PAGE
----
Sunday 26th July 1846

“Rose at half past 5 o’clock, breakfasted, and proceeded for Richmond. — Met Ann in Dean Street waiting to see me. Accompanied me as far as Westminster Bridge where I parted with her. — At half past 7 o’clock through Lambeth, Battersea, Wandsworth, East Sheen to Richmond, where I arrived half past 11 o’clock. Made for church first place and took down a few inscriptions in church and churchyard. Met Miss Kershaw, governess to Miss Manodes, near her residence Vineyard Lodge, returning from chapel with her little flock. Saw not Miss M A N amongst the number. Ate my dinner at the ‘Artichoke’; afterwards walked to Richmond Hill and, after tramping about till half past 4, made for home different road – through Kew and over the bridge, along waterside to Chiswick (saw 20 minutes to 6 o’clock Hogarth’s tomb second time this season), Hammersmith, Fulham, Brompton, Knightsbridge – home where arrived as the clock was striking eight.  Out twelve and a half hours, walked about 30 miles. Granny not being home, I took a further walk meeting Ann, and walked another two, making 32 miles. Ann Thomas came to see Mother this evening and I spent quarter an hour with them.”

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Thursday 21st May 1846

“Saw sight never saw before – the charity boys of St Margaret’s Westminster beating the boundaries of their parish. Met them at Elliot’s Brewery gate, which is shown to be one of the boundaries by a stone there fixed. There they formed a ring, and after singing a hymn they all set up an hurrah! beating the stones with long canes, which they carried whilst those outside beat their canes over those inside, some with violence (though all in fun), which they inside endeavoured to return, which amidst sticks flourishing, boys hallowing, and masters chiding, presenting a novel scene. After which they marched in procession, three beadles with maces and cocked hats taking the lead, preceded by men with ladders to get over any walls where necessary. After came the master and teachers of the several schools carrying rods and canes, then the Green Coat boys, the Black Coats and the Blue Coats, followed by divers schools in the said parish, all carrying long canes. I followed them to the boundary in William Street, Knightsbridge, which separates Westminster from St Luke Chelsea, where I left them, having already exceeded my dinner hour. Met Billy White, a former playmate of mine, in St James’s Park, whom I have not seen for nearly two years before.”

Thursday 30th April 1846

“Purchased five maps – parts of London and its suburbs – dated 1790 to 1800, in Peter Street, Westminster, corner of Great Smith Street.

I observed for the first time this month that there is a clock put up to the church of St Paul Knightsbridge (not before it needed).

Coals sold at Wharf this month: 1803 tons 2 sacks.

Weather this month cold with much rain, nay I think this has been the coldest month this year (though no frost).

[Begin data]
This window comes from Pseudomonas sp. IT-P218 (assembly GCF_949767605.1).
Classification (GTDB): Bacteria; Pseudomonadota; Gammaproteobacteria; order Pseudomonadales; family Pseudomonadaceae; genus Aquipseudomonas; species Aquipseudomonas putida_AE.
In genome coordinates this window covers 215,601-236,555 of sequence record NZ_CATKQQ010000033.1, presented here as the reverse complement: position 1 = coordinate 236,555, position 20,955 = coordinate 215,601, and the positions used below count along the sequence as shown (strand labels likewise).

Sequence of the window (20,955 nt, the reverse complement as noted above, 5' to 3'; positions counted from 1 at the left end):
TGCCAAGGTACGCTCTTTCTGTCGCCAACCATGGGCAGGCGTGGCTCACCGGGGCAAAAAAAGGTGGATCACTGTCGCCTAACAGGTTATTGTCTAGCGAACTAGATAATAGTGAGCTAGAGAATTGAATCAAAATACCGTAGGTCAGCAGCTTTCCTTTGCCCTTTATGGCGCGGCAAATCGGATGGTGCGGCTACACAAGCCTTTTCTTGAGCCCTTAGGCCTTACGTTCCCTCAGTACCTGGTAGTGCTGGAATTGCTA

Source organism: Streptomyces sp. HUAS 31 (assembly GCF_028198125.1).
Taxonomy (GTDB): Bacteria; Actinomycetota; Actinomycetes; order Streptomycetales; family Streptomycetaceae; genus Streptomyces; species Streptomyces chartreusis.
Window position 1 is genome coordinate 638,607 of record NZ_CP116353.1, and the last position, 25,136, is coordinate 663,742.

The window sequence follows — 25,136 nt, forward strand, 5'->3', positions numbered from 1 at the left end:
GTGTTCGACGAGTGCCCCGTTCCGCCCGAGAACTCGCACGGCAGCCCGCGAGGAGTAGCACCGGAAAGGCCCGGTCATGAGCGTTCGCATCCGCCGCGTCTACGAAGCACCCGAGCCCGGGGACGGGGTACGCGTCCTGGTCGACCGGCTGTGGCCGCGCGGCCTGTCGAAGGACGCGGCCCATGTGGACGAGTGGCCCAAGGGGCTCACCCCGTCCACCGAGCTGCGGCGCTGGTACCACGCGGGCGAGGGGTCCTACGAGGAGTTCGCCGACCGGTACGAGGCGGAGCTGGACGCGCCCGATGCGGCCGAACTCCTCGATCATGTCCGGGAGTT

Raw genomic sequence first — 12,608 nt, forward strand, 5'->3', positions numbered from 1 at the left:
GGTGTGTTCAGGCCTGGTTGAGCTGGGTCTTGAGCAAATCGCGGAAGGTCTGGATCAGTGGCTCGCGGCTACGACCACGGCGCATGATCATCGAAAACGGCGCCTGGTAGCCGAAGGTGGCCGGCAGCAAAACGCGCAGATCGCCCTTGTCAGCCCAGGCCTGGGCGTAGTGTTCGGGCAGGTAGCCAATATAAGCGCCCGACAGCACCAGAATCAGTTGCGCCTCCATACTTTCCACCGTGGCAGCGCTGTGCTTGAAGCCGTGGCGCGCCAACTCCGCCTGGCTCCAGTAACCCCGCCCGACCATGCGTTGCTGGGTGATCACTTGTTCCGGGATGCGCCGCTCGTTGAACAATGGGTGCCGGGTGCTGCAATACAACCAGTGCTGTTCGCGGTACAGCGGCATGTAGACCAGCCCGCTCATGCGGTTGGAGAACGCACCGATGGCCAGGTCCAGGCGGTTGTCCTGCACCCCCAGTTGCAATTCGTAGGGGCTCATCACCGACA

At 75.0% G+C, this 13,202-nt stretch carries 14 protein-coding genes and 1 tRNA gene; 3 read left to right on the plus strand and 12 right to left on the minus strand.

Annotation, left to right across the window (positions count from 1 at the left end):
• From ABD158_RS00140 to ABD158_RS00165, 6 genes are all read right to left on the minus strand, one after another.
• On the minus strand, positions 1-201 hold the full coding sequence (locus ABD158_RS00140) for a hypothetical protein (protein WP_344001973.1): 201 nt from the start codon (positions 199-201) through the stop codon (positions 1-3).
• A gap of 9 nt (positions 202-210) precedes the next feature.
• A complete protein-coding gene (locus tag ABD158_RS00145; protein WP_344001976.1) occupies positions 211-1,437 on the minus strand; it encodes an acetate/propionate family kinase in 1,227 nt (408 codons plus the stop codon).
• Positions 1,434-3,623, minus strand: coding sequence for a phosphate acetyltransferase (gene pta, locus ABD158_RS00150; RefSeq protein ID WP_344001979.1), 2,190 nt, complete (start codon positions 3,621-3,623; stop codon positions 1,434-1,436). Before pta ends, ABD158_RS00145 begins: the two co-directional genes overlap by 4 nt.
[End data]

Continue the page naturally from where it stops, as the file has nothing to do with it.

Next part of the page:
There is now a great improvement being made in front of Chelsea College. Formerly, when you got to the end of Hospital Row and wanted to get to Cheyne Walk, you passed through an iron gate into a narrow pathway with railings each side; in width it would not have admitted more than three persons abreast. It is now thrown open wide and a foot and carriage way making; the former is already paved and the latter now making. This will be a great convenience for the inhabitants thereabouts having horses and vehicles, for now they have to go round the garden fronting the Hospital nearly half a mile, whereas they will soon be able to go straight through, thereby saving time, horseflesh and carriage wear.  (This road with Hospital Row has since been named ‘Queen’s Road’).

It may not be unworthy of remark that the first house finished and let in New Oxford Street is a public house just east of Bedford Chapel, the sign of ‘The Crown’ – landlord’s name Smith. The buildings hereabouts are growing up at a rapid rate.

The old fishmonger’s shop in the north side of the Strand, adjoining Temple Bar, which retained the ancient penthouse, one of the time before plate glass was in panes taking the whole front, when shopkeepers cried aloud to passers by ‘What do ye lack?’, has been taken down to give room for a modern erection.”

Easter Sunday 12th April 1846  

“Rose early and breakfasted at coffee shop in Cromer Street, Grays Inn Road. From thence proceeded to Islington to see Mrs Sirriker come from her residence and go to chapel, but missed being too late, it being 20 minutes to 10 o’clock, so made way through Ballspond and Kingsland to King’s Head Court, Shoreditch, and went to the chapel therein where the old lady was already seated. After service followed her across Old Street Road and through Hoxton in the direction of Islington where I left her and made fast home to dinner, whence I did not arrive till half past 2 o’clock. After dinner took walk with Ann through Piccadilly, Knightsbridge, Brompton, Chelsea and Battersea to Wandsworth to see house in which Matthew Ward received his education. It is an old white house at the corner of Garrett Lane and the High Street and directly facing the Ram Inn. It is now a Ladies Seminary and is called Wandsworth House. Had pint beer and biscuits at the Antelope and rested a while till half past 7 o’clock, after which proceeded homeward through Battersea fields (a heavy shower coming we narrowly escaped a drenching), Vauxhall, Lambeth, Westminster. Home very tired and sore footed, having walked in all from 27 to 30 miles. Wore breeches without the gaiters this day, blue worsted stockings.”


[Editor’s note:  Nathaniel’s usual spelling of John Bunyan’s descendant’s name is Skirricker.]

[Editor’s note: No entry on 13 April]